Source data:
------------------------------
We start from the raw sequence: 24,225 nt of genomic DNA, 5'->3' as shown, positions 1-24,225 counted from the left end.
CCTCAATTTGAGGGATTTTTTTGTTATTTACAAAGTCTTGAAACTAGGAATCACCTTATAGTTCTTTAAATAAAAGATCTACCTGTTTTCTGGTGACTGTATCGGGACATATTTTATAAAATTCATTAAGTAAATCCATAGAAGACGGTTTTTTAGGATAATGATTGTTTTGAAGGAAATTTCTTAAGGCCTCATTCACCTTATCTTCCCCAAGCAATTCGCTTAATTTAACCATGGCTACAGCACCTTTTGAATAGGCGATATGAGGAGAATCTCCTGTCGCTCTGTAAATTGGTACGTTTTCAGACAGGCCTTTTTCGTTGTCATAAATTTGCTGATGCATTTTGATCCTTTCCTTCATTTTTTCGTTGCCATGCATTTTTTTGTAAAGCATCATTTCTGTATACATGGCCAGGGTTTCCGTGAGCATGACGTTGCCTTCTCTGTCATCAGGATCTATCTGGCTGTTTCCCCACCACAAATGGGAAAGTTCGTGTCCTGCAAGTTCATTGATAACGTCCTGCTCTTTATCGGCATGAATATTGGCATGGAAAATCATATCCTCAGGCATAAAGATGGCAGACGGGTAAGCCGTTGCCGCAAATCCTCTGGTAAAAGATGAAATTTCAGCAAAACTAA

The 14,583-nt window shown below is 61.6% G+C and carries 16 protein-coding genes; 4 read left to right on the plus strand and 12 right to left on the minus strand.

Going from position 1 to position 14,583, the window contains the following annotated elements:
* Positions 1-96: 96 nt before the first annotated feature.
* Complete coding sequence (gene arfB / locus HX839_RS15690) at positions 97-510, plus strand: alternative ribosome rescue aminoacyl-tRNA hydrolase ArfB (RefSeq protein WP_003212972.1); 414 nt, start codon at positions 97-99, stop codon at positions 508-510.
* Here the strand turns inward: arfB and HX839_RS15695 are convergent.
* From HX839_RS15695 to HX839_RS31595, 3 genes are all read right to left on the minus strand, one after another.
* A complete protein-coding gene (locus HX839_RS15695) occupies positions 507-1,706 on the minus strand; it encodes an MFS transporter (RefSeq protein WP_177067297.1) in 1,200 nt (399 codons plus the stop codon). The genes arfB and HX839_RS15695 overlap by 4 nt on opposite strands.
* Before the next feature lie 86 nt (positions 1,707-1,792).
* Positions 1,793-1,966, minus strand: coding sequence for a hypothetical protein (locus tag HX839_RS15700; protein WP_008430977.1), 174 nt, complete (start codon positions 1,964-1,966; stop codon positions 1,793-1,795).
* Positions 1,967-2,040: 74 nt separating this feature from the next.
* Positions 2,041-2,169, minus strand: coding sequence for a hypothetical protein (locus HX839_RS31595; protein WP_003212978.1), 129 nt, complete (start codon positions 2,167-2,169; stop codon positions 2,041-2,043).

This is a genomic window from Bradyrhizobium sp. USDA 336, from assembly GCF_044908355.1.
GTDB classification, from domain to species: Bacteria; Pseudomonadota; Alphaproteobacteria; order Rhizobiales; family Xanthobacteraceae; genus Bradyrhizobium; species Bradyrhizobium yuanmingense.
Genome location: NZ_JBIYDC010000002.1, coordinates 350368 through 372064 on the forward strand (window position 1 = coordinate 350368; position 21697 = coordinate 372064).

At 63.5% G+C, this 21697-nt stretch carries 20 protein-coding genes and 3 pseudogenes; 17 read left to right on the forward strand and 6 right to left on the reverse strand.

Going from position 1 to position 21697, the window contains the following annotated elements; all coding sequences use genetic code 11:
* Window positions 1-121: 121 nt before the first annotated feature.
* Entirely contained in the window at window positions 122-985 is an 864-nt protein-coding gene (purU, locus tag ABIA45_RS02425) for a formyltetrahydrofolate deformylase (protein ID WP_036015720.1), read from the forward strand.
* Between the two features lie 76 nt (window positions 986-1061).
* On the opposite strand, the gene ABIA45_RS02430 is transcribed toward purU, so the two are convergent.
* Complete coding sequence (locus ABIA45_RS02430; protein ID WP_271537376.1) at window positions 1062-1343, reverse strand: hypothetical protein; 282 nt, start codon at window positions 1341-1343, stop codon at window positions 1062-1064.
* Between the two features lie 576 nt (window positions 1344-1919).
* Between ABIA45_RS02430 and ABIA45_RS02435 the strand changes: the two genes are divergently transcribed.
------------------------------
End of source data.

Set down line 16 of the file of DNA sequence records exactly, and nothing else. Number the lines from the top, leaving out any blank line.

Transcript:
Genome location: NZ_JBIYDC010000002.1, coordinates 350368 through 372064 on the forward strand (window position 1 = coordinate 350368; position 21697 = coordinate 372064).